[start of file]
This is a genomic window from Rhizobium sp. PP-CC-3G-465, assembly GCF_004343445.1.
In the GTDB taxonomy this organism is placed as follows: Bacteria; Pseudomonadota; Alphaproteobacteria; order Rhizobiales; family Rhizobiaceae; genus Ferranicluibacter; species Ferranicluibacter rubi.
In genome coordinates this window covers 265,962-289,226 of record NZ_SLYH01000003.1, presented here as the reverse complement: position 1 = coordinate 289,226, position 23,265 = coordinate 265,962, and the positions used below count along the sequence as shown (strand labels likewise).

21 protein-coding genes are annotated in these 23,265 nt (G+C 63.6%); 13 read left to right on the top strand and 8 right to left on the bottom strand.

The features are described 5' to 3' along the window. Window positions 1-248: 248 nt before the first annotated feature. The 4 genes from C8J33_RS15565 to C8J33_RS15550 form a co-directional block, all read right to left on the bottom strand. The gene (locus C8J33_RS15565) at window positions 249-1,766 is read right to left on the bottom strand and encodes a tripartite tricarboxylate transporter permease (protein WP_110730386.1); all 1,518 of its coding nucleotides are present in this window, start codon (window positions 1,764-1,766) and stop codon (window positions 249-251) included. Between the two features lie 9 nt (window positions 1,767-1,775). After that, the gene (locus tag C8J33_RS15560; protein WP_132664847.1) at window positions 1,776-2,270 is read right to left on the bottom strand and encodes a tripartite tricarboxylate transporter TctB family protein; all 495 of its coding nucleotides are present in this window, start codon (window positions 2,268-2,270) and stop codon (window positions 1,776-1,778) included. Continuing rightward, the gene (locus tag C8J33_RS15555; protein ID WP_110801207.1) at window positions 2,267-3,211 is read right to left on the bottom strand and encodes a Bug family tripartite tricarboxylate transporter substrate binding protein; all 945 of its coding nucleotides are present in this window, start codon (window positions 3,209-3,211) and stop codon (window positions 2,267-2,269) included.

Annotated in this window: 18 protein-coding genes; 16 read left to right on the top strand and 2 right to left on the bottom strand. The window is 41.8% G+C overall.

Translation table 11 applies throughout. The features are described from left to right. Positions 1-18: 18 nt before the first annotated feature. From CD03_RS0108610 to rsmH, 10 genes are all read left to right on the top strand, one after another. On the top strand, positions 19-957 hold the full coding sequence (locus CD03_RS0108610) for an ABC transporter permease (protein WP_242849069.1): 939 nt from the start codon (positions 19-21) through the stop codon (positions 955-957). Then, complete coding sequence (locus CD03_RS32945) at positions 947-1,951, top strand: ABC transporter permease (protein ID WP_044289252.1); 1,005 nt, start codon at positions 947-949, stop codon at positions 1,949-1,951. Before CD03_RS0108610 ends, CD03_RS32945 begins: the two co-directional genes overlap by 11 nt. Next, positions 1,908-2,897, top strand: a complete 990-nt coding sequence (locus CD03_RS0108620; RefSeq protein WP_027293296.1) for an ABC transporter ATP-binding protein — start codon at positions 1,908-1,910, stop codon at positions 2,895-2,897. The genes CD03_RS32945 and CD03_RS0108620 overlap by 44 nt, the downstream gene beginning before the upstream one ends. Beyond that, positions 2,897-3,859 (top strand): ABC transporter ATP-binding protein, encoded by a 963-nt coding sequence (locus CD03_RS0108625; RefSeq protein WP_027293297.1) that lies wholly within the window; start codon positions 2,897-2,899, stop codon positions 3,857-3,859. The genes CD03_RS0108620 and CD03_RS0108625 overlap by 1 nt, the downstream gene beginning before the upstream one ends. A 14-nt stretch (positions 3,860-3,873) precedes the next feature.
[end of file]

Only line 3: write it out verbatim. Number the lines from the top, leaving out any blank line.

In genome coordinates this window covers 265,962-289,226 of record NZ_SLYH01000003.1, presented here as the reverse complement: position 1 = coordinate 289,226, position 23,265 = coordinate 265,962, and the positions used below count along the sequence as shown (strand labels likewise).